The Butcher Boys by Jane Alexander
On a small wooden bench, in a quiet room of the Cape Town art gallery,
sit three statues better suited to the dark catacombs of a Stephen
King novel. Jane Alexander's Butcher Boys are the most frightening
pieces of art I have ever seen. The three sit innocently on a bench
amongst fine English portraits lining the walls, their pitch-black,
glassy eyes staring sightlessly back at the many accusing faces. With
their mouths sealed, the life-like, powdery-coloured forms sit
motionless, while you convince yourself that their animal-horn-topped
heads are not about to turn and stare you in the face.
Through careful analysis and deduction of the various components that
make up this remarkable text, this essay hopes to unravel the reasons
behind the impressions and feelings brought about when it is viewed.
The way in which the artist positioned her works, the room wherein
they are situated, the texture of their "flesh" and the symbols they
represent all have a role to play in the impression they create.
One theory about The Works is that they represent the mindset the
Apartheid period.1 With these figures having been constructed during
the Apartheid era in South Africa, by a South African artist, one can
see how references to the ways of thinking of that time would be
1. Online News Hour, 13th march 2003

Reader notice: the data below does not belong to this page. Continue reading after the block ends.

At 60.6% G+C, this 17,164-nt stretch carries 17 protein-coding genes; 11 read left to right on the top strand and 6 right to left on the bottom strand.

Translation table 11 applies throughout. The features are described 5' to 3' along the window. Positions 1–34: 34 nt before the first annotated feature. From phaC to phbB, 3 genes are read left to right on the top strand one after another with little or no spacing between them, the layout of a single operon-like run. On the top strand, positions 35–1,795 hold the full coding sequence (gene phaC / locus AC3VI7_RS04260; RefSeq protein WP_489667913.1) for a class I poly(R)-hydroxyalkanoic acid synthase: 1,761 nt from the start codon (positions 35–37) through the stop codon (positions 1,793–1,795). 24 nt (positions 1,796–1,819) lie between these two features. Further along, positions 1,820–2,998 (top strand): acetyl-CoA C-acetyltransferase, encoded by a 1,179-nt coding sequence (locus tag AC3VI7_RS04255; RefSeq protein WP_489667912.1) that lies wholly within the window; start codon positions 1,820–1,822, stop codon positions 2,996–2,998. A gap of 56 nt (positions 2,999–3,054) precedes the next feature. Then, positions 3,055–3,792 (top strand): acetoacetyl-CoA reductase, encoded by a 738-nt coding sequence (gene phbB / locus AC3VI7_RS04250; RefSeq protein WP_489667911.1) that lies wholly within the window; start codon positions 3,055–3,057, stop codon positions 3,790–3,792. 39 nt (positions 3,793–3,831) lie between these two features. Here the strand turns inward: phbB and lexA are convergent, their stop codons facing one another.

Let us look at the statues in the context that they appear in the
gallery. They are positioned just to the left of the main entrance, in
full view of anyone who walks through the doors. Taking the Apartheid
idea into account, it seems as though they are the "watchers" of the
gallery, just as the forces in Apartheid, were the "watchers" of South
Within the room they occupy, they are completely out of place. The
walls are covered with the Victorian style portraits of John
Singer-Sergeant and John Harper (the artists, not the subjects)
amongst others. These are the kind of paintings one would expect to
find in old art galleries in England. The paintings are of old,
obviously important, English nobles, gazing down in distaste at the
vile subjects invading their room. It gives the impression that The
Butcher Boys are being condemned and the walls around them are filled
with the faces of the jury. They are being sentenced or judged in much
the same way as Apartheid South Africa was sentenced or judged. The
feeling of accusation and condemnation is achieved by the seemingly
hundreds of eyes, all staring into the unseeing eyes of the Statues.
The positioning and arrangement of the work has an obvious affect on
the way people view and interpret the texts.
A good reading of this text produces, amongst others, the question of:
"Why three? Why are they positioned as a trio, and not as a duo or as
a foursome?" The number...